FINGERPRINTING THE PAST: A PALEODERMATOGLYPHIC EXAMINATION OF FIGURINE PRODUCTION AT TEOTIHUACAN, MEXICO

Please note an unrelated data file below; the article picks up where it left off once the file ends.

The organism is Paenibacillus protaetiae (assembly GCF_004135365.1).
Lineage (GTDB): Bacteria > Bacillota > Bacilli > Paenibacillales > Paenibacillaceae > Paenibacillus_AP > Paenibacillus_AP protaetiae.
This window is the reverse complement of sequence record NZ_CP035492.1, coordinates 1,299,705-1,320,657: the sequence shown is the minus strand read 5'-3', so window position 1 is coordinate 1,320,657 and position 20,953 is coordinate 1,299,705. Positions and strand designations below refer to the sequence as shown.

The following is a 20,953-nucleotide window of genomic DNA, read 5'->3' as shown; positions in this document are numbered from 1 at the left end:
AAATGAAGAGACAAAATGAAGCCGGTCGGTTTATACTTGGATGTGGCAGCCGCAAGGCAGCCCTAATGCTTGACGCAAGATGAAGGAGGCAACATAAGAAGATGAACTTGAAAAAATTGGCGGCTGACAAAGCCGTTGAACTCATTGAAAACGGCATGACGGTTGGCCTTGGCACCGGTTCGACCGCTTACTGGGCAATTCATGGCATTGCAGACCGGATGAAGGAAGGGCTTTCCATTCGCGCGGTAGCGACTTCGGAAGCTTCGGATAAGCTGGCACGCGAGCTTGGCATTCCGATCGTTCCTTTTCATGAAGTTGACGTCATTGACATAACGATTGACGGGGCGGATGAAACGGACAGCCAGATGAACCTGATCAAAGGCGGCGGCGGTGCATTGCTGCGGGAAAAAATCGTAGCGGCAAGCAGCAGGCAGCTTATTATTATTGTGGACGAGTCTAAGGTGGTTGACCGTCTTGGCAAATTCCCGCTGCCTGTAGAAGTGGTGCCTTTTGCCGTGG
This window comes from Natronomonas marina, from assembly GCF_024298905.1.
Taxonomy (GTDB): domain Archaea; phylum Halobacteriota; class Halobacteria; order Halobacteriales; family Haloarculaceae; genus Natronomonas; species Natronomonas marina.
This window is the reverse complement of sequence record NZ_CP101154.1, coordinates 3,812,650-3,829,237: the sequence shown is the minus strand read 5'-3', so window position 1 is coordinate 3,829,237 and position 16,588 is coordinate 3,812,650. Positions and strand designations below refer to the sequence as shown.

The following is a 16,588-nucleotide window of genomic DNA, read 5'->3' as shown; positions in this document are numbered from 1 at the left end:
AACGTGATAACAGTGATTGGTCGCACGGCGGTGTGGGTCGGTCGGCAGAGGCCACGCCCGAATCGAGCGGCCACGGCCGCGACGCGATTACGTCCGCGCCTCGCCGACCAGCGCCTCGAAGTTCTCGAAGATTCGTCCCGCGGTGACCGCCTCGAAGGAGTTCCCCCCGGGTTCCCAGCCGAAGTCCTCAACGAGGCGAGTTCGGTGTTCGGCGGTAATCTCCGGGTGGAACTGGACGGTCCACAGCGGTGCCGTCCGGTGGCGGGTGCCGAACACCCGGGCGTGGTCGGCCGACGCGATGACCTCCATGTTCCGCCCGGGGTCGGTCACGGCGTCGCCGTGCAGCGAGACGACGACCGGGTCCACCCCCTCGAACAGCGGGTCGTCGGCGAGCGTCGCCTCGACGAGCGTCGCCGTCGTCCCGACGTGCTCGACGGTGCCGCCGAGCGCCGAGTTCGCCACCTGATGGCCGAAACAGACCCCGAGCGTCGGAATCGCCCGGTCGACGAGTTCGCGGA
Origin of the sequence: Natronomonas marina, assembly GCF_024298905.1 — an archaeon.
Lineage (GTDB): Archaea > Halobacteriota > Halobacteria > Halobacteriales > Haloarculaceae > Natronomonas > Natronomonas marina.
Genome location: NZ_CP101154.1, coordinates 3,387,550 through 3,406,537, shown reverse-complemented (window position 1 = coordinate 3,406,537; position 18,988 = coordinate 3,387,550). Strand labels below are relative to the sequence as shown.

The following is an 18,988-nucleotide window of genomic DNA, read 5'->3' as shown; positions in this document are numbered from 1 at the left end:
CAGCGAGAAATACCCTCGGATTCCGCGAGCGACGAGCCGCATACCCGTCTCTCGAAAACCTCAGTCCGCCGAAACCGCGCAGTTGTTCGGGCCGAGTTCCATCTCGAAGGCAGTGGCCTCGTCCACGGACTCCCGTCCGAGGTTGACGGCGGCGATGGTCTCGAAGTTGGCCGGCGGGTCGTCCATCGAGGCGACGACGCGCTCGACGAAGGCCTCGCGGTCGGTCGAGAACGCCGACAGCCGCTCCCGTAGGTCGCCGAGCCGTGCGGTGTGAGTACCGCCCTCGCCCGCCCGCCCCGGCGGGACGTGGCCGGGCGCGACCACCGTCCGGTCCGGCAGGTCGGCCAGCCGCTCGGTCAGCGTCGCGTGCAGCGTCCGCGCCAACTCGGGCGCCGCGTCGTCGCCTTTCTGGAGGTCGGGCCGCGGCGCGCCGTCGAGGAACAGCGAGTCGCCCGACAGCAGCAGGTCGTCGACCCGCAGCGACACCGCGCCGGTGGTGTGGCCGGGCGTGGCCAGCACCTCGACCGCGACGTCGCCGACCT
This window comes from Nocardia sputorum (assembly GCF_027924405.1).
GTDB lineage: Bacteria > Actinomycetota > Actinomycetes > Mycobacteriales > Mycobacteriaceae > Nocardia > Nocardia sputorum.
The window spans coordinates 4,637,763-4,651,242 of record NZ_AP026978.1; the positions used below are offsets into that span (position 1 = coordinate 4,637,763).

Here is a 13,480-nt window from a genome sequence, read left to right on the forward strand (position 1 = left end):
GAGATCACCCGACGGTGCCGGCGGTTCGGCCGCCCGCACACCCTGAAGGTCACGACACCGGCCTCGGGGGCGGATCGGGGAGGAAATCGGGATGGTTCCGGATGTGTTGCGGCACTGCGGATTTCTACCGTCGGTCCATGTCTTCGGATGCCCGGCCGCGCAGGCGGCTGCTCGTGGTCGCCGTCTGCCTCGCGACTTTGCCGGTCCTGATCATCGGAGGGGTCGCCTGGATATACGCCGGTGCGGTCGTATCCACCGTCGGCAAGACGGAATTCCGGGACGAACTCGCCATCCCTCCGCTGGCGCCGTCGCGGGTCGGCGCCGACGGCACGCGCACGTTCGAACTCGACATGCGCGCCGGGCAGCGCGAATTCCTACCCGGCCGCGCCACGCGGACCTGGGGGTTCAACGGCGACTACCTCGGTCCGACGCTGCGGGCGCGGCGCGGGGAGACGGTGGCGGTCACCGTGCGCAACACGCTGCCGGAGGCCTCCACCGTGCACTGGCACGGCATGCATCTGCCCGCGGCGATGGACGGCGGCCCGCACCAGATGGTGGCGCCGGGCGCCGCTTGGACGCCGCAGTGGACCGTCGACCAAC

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At the center of archaeological and anthropological discourse is the understanding of power. Determining how power is gained, used, and is engendered has been debated for considerable time. Archaeologically speaking, studies of power are particularly concerned with social power or the modes and methods by which power is expressed in particular contexts. Power is visible in all aspects of human life, from a person’s ability to vote, to a parent’s will to punish his or her child, to a flag representing the political power of a nation, or, in the context of figurine production in the ancient world. Social power in the context of this dissertation is manifested in figurine production at Teotihuacan, Mexico. Situated within the semi-arid central Mexican highlands of the Valley of Mexico, the ancient city of Teotihuacan-located approximately 25 miles northeast of Mexico City-was one of the largest and most prominent cities during its time. Dating from 150 B.C. to 650-700 A.D., Teotihuacan was one of the most prominent religious, political, and economic states in Mesoamerican prehistory. Research conducted at Teotihuacan, beginning in the mid-nineteenth century, yielded countless interpretations regarding Teotihuacan’s influence in the Mesoamerican world system. At Teotihuacan, where the populations are thought to have reached 120,000 residents, the Teotihuacanos constructed apartment compounds for housing their expanding population. Varying in size, these compounds primarily housed populations in kinship-based residential units-according to DNA analysis, occupationally-based households, and ethnically-based residential units. To understand the implications of everyday life at Teotihuacan, several intensive excavations and surveys of apartment compounds took place. While excavating apartment compounds, archaeologists successfully reconstructed residential units in which the Teotihuacanos resided, determining the living conditions, diet, religion, craft production, and food preparation of these residential units. While these excavations revealed much knowledge regarding daily life at Teotihuacan, little is still known concerning the extent and importance of craft production in Teotihuacan apartment compounds; this is mostly attributed to the lack of full-scale excavations of residential craft production zones. In the proposed project, the researcher sought to evaluate the social implications of residentially-based figurine production at Teotihuacan, Mexico by determining the sex of the craft producers. Household-based production was studied through the examination of material culture recovered from the 1959 excavations of Plaza One, currently housed at the Paleodermatoglyphic Laboratory at the State University of New York, University at Buffalo and the materials recovered during the 1965 Teotihuacan Valley Project, stored at Pennsylvania State University’s Mesoamerican Economy and Archaeology Laboratory. This project will address this deficiency by concentrating on who produced ceramic crafts such as figurines, a subject that has, as of yet, to receive very little attention by archaeologists working at Teotihuacan. The sample size included approximately 178 fingerprints recovered from figurines from the Plaza One project and approximately 188 fingerprints collected from the Teotihuacan Valley Project. To determine the accuracy of sexing ancient fingerprints, the use of existing dermatoglyphic data-along with an evaluation of ethnohistoric records was used to confirm whether the the sex of figurine producers varied greatly between Teotihuacan’s temporal scale and that of the Aztecs. Then, the project aims to explore several questions pertaining to residential craft production at Teotihuacan including: Was figurine production based on the sex of the producer? Did the sex of past figurine producers vary temporally? Did the sex of figurine producers vary based on figurine types? Do ethnographic and ethnohistoric records aid in deconstructing social power at Teotihuacan? Do these materials assist in identifying sex and gender at Teotihuacan? What role, if any, did the state play in the sex of figurine producers?These questions were addressed through much of the present project to determine how social power was defined at Teotihuacan, the extent of the state’s role in developing a sociopolitical social power, the sexual identity of past figurine producers, and what role figurine producers played in the development of Teotihuacan superstructure. Social power in this context will be applied through a structuration-based approach with the use of the Actor Network Theory.